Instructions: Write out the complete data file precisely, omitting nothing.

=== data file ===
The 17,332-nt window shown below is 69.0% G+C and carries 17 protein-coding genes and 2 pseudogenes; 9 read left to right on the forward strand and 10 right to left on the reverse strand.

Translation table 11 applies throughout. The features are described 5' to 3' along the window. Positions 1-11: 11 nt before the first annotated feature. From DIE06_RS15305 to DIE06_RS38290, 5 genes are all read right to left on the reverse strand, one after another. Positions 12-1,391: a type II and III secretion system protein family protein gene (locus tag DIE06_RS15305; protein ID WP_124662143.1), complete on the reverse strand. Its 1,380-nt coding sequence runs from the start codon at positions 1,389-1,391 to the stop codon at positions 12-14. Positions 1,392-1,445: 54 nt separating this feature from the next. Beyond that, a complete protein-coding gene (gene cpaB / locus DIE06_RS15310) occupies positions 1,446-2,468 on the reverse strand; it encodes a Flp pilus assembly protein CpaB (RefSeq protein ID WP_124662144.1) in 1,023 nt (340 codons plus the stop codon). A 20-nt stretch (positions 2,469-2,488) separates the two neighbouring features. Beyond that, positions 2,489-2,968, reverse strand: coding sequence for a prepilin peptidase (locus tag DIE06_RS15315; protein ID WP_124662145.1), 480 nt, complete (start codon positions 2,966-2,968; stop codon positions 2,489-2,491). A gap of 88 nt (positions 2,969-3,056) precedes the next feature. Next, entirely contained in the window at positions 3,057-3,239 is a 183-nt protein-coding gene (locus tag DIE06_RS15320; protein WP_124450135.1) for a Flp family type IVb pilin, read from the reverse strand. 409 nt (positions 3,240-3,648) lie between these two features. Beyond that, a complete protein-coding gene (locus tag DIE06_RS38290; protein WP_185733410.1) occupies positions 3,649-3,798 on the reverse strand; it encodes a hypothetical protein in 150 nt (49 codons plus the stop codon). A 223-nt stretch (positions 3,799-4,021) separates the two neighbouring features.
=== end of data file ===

The 17,332-nt window shown below is 69.0% G+C and carries 17 protein-coding genes and 2 pseudogenes; 9 read left to right on the forward strand and 10 right to left on the reverse strand.

Translation table 11 applies throughout. The features are described 5' to 3' along the window. Positions 1-11: 11 nt before the first annotated feature. From DIE06_RS15305 to DIE06_RS38290, 5 genes are all read right to left on the reverse strand, one after another. Positions 12-1,391: a type II and III secretion system protein family protein gene (locus tag DIE06_RS15305; protein ID WP_124662143.1), complete on the reverse strand. Its 1,380-nt coding sequence runs from the start codon at positions 1,389-1,391 to the stop codon at positions 12-14. Positions 1,392-1,445: 54 nt separating this feature from the next. Beyond that, a complete protein-coding gene (gene cpaB / locus DIE06_RS15310) occupies positions 1,446-2,468 on the reverse strand; it encodes a Flp pilus assembly protein CpaB (RefSeq protein ID WP_124662144.1) in 1,023 nt (340 codons plus the stop codon). A 20-nt stretch (positions 2,469-2,488) separates the two neighbouring features. Beyond that, positions 2,489-2,968, reverse strand: coding sequence for a prepilin peptidase (locus tag DIE06_RS15315; protein ID WP_124662145.1), 480 nt, complete (start codon positions 2,966-2,968; stop codon positions 2,489-2,491). A gap of 88 nt (positions 2,969-3,056) precedes the next feature. Next, entirely contained in the window at positions 3,057-3,239 is a 183-nt protein-coding gene (locus tag DIE06_RS15320; protein WP_124450135.1) for a Flp family type IVb pilin, read from the reverse strand. 409 nt (positions 3,240-3,648) lie between these two features. Beyond that, a complete protein-coding gene (locus tag DIE06_RS38290; protein WP_185733410.1) occupies positions 3,649-3,798 on the reverse strand; it encodes a hypothetical protein in 150 nt (49 codons plus the stop codon). A 223-nt stretch (positions 3,799-4,021) separates the two neighbouring features.